Rebel 500 - Camping - longish ride - Honda Rebel 300 & 500 Forum
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  • 1 Post By Lyoko
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  • 3 Post By zohararad
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post #1 of 10 (permalink) Old 08-10-2017, 10:22 AM Thread Starter
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Rebel 500 - Camping - longish ride

Hey team:

I'm really obsessed with the idea moto-camping and wanna take to 500 to northern MI. From my house it takes about 4 hours by car... I'm a newbie and plan on taking a bunch of smaller - non freeway - roads.. I know it's gonna be a much longer trip on the bike and plan on taking breaks every 60 to 90 minutes etc -- I'm looking for advise on what I should be preparing for [and if you think is a crazy/stupid idea]. One thing that comes to mind is something to make that saddle more comfy, like an Airhawk.. Would love to hear your thoughts!! Thanks all!

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post #2 of 10 (permalink) Old 08-10-2017, 10:37 AM
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As a newbie, you have to be very warry when driving on such roads, since those tend to hold alot of dangers you normaly don't encounter on "normal" roads with normal/heacy traffic.
There can be dirt, gravel, leafs, rocks, and etc on the road, making it slippery and dangerous for a bike. Especially in turns, since you might not be able to look far enough ahead to be aware of whatevers in your lane to be able to react soon enough.
Farmers might be working with heavy machinery on the road or close to it, and maybe they don't usually see much traffic and don't care about being mindfull of others driving there.
And such roads can be pretty thight and narrow, so meeting cars/trucks/tractors might take more of the road than they should, especially in turns/corners, and in worst case they could press you into the ditch.
Turns can be sharper than you expect them to be, so better safe than sorry, keep the speed down in the turns, and pull off again on the straights.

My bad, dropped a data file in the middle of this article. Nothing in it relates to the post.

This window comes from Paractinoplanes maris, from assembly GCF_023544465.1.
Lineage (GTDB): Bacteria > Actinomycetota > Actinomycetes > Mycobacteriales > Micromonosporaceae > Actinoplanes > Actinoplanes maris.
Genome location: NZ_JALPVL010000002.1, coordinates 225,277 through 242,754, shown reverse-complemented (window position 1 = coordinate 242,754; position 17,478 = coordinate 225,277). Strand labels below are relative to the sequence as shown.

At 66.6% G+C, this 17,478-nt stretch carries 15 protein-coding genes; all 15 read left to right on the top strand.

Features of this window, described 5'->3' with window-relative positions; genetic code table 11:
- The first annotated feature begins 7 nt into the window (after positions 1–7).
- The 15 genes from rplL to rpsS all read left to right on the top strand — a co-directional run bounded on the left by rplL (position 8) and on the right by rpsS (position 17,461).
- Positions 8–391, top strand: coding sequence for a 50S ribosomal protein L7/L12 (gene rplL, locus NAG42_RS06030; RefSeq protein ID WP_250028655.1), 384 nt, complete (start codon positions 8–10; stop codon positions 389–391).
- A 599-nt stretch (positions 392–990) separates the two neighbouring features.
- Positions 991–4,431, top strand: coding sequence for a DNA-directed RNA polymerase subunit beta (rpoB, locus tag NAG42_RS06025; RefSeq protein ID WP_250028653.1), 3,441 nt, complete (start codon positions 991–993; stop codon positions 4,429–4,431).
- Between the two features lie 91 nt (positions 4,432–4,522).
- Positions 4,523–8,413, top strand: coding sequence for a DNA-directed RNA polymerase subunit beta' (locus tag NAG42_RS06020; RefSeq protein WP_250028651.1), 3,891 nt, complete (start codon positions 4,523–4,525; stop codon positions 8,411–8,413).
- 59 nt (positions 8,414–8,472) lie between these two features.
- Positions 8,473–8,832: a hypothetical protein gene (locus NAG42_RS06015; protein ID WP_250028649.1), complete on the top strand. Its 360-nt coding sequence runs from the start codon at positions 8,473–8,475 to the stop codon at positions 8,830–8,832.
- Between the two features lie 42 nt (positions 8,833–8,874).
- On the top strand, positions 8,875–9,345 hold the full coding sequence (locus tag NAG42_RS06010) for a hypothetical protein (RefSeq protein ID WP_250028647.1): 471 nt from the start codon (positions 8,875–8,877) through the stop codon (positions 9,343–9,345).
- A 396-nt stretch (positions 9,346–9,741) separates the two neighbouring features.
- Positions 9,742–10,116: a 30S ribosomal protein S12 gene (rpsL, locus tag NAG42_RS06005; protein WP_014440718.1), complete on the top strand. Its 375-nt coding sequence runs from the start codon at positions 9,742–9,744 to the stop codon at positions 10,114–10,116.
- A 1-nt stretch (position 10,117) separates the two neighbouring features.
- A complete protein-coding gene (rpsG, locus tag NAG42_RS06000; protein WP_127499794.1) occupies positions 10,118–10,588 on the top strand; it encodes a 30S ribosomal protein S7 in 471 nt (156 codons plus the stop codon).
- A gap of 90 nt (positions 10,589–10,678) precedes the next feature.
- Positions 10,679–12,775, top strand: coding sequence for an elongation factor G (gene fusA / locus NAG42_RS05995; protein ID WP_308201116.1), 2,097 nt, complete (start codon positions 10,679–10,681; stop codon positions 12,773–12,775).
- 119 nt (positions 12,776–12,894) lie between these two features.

In short; Always expect the un-expected when riding. You've gotta drive for everybody else too on the road, not just yourself.
Because yes, someone might be over in your lane, making you crash, it was their fault, but what good does it do you if they did something wrong, when you're the one paying for it with your life..?
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post #3 of 10 (permalink) Old 08-17-2017, 09:00 PM
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Quote:
Originally Posted by Thrilla-Detroit View Post
Hey team:

I'm really obsessed with the idea moto-camping and wanna take to 500 to northern MI. From my house it takes about 4 hours by car... I'm a newbie and plan on taking a bunch of smaller - non freeway - roads.. I know it's gonna be a much longer trip on the bike and plan on taking breaks every 60 to 90 minutes etc -- I'm looking for advise on what I should be preparing for [and if you think is a crazy/stupid idea]. One thing that comes to mind is something to make that saddle more comfy, like an Airhawk.. Would love to hear your thoughts!! Thanks all!
Great idea... I did a 3 hours car trip in 4 hours because I made 3 stops. I realized that I can bear the seat for 1.5 hours. Look a fuel gauge and always be on the safe side...